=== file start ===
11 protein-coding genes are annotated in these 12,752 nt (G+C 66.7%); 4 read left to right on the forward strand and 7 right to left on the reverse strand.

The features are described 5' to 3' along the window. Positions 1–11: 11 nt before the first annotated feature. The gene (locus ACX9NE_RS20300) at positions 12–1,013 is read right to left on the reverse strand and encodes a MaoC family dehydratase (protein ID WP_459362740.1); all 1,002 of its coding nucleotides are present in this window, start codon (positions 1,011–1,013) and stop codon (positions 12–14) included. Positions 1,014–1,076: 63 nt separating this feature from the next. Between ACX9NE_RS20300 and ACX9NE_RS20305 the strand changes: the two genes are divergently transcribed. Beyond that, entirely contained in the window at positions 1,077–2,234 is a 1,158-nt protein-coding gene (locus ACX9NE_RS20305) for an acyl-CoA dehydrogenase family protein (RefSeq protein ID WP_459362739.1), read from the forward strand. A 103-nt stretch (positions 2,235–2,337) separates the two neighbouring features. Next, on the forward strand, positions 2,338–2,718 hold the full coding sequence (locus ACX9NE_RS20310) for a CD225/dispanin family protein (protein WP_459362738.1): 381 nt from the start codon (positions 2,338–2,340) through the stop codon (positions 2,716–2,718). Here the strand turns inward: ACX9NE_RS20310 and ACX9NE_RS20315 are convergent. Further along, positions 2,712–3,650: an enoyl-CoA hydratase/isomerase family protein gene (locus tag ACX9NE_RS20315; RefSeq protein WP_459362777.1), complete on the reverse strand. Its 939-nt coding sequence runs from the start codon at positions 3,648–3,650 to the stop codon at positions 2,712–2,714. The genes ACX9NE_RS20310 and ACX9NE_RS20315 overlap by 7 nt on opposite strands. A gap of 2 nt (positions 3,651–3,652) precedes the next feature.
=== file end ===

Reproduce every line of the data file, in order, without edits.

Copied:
11 protein-coding genes are annotated in these 12,752 nt (G+C 66.7%); 4 read left to right on the forward strand and 7 right to left on the reverse strand.

The features are described 5' to 3' along the window. Positions 1–11: 11 nt before the first annotated feature. The gene (locus ACX9NE_RS20300) at positions 12–1,013 is read right to left on the reverse strand and encodes a MaoC family dehydratase (protein ID WP_459362740.1); all 1,002 of its coding nucleotides are present in this window, start codon (positions 1,011–1,013) and stop codon (positions 12–14) included. Positions 1,014–1,076: 63 nt separating this feature from the next. Between ACX9NE_RS20300 and ACX9NE_RS20305 the strand changes: the two genes are divergently transcribed. Beyond that, entirely contained in the window at positions 1,077–2,234 is a 1,158-nt protein-coding gene (locus ACX9NE_RS20305) for an acyl-CoA dehydrogenase family protein (RefSeq protein ID WP_459362739.1), read from the forward strand. A 103-nt stretch (positions 2,235–2,337) separates the two neighbouring features. Next, on the forward strand, positions 2,338–2,718 hold the full coding sequence (locus ACX9NE_RS20310) for a CD225/dispanin family protein (protein WP_459362738.1): 381 nt from the start codon (positions 2,338–2,340) through the stop codon (positions 2,716–2,718). Here the strand turns inward: ACX9NE_RS20310 and ACX9NE_RS20315 are convergent. Further along, positions 2,712–3,650: an enoyl-CoA hydratase/isomerase family protein gene (locus tag ACX9NE_RS20315; RefSeq protein WP_459362777.1), complete on the reverse strand. Its 939-nt coding sequence runs from the start codon at positions 3,648–3,650 to the stop codon at positions 2,712–2,714. The genes ACX9NE_RS20310 and ACX9NE_RS20315 overlap by 7 nt on opposite strands. A gap of 2 nt (positions 3,651–3,652) precedes the next feature.